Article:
by Japans largest producer Ise Chemicals Corp., while
North American Brine Resources operates a smaller plant in
A fourth producer, Iofina Inc. has
started small-scale operations in the states of Texas,
California, Montana, Oklahoma and Wyoming.
The group uses a proprietary
wellhead extraction technology, which is comparable to that
used in the iodine-gas fields in Mobara, Japan.
Iofina will also offer the
technology to third-party producers on a contract basis,
meaning the company has the capability to expand production
without acquiring further properties.
Iofina is very small, but
they have an interesting technology, which can be operated on a
truck trailer or a modular basis, said David McNeill,
senior analyst at London-based Roskill Information
If they can increase the
numbers of truck trailer and modular units in the field they
can process more brine and obviously produce more iodine. In
five years time they may well be a much more important
producer than they currently are, he added, estimating
Iofinas current production at 100-150 tpa.
Chile, Japan and the US together
account for about 95% of global iodine supply. The worlds
fourth biggest producer, China, produces iodine as a co-product
in the extraction of sodium alginate from seaweed.
Commenting on the possibility of
new major players in iodine supply, McNeill said:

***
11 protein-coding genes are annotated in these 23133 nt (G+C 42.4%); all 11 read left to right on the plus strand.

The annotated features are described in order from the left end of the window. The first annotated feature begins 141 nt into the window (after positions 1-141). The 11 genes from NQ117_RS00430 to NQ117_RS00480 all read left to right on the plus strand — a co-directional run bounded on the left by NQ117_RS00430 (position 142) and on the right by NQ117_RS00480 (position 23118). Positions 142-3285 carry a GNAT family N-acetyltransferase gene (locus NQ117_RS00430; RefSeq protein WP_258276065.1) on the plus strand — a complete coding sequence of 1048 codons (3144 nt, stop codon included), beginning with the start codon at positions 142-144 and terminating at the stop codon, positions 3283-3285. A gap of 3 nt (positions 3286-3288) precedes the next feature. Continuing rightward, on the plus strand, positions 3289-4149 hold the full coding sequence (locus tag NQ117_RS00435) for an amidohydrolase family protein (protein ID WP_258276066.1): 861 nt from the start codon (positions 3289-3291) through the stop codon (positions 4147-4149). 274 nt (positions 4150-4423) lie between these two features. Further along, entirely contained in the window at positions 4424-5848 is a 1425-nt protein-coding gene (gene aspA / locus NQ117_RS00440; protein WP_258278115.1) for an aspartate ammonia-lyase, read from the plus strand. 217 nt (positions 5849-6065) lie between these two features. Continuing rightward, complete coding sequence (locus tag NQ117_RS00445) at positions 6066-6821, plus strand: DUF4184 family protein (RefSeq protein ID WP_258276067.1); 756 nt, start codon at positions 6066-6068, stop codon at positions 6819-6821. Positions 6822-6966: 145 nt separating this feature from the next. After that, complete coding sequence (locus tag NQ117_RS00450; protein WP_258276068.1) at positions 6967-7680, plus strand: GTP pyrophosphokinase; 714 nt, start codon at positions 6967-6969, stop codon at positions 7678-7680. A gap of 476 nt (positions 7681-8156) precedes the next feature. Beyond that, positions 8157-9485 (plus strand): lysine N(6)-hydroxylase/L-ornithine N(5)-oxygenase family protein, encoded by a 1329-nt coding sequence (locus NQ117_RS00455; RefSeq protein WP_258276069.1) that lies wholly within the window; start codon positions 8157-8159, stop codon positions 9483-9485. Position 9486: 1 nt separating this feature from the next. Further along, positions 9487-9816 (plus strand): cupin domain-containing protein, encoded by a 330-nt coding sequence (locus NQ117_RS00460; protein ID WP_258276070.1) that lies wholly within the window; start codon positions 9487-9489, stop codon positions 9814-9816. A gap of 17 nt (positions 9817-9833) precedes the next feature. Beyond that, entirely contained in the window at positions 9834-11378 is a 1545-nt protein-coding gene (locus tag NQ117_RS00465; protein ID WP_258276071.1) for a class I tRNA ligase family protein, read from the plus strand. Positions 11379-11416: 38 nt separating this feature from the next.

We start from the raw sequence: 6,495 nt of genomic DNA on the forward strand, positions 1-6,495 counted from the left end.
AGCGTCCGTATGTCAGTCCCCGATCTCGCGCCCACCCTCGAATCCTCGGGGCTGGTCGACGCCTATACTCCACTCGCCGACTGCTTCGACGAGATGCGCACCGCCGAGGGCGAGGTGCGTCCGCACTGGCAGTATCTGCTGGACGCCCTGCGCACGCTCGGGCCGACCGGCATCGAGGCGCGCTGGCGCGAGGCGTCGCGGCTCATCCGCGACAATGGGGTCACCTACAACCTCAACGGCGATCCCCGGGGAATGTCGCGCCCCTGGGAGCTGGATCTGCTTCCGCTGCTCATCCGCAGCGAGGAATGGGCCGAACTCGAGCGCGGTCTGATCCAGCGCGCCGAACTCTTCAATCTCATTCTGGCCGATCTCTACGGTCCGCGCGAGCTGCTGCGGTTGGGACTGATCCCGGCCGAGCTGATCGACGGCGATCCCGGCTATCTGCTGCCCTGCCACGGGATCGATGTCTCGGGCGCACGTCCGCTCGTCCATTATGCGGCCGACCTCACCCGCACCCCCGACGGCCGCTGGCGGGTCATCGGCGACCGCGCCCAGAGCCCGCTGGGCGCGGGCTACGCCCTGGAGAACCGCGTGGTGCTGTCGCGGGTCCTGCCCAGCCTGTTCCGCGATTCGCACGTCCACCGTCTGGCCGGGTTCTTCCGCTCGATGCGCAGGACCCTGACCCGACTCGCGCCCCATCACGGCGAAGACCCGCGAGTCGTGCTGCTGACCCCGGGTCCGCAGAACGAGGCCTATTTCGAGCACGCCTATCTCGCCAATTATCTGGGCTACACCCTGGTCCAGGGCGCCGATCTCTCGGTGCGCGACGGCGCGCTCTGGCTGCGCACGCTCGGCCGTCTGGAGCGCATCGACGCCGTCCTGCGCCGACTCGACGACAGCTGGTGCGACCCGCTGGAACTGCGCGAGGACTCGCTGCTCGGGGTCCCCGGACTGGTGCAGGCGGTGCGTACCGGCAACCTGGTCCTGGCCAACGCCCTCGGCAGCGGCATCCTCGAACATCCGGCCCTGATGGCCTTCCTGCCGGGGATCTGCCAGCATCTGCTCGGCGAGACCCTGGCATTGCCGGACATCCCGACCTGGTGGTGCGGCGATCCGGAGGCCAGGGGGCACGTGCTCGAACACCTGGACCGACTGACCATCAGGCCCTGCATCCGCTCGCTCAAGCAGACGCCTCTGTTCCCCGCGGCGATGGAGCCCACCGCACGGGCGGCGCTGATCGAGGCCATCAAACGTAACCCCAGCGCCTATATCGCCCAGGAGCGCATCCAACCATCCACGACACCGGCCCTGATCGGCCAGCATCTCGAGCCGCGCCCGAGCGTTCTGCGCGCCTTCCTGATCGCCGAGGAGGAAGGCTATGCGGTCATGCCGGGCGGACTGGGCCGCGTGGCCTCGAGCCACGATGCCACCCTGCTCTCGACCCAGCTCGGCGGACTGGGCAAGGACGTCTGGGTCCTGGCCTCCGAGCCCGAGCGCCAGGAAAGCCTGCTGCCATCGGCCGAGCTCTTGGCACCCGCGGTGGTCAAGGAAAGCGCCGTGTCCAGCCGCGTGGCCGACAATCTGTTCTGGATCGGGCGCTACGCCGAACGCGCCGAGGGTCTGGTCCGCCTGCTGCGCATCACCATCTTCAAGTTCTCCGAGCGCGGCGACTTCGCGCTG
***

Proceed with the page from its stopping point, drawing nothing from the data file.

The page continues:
Azerbaijan has been planning a major expansion in output
for well over a decade, the same with Turkmenistan.
They could conceivably reach
1,000 tpa each and may become steadily more important,
McNeill said, but added: Theres no long-term reason
why Chile wont continue to dominate.
Iodine spot prices had been largely stable for years until
2011, trading in a range of $28-34/kg (95% min, drums).
Demand growth was steady leading up
to a blip during the global economic crisis in 2009, when the
need for iodine dropped by around 15%. This was countered by a
9% drop in supply from Chile in 2010 - production fell to
about 15,800 tonnes from 17,400 tonnes Ð keeping prices
The start of 2011 saw prices creep
up to the high end of the historical range to $32-34/kg, before
the Japanese earthquake on 12 March created an environment in
which the spot market rocketed.
In the days following the
earthquake, it transpired that the catastrophic event had a
twin impact on the iodine market, which would see spot prices
triple over the subsequent months, hitting $80-95/kg by the end
The damage caused by the earthquake
and tsunami at the Fukushima Daiichi nuclear power plant in
northern Honshu caused radioactive iodine to leak into Japanese
food and water supplies.
This triggered worldwide panic
buying of potassium iodide tablets (KI) as far away as the US
and Europe. The pills are used to reduce the ability of the
thyroid gland to absorb and retain radioactive iodine.
Speaking to IM in
late March, when spot prices had risen to $40-50/kg, an iodine
producer said: The spot price spike is a knee-jerk
reaction to the panic buying of KI because of the Fukushima
nuclear plant situation.ÊIt will likely normalise as soon
as the situation is under control.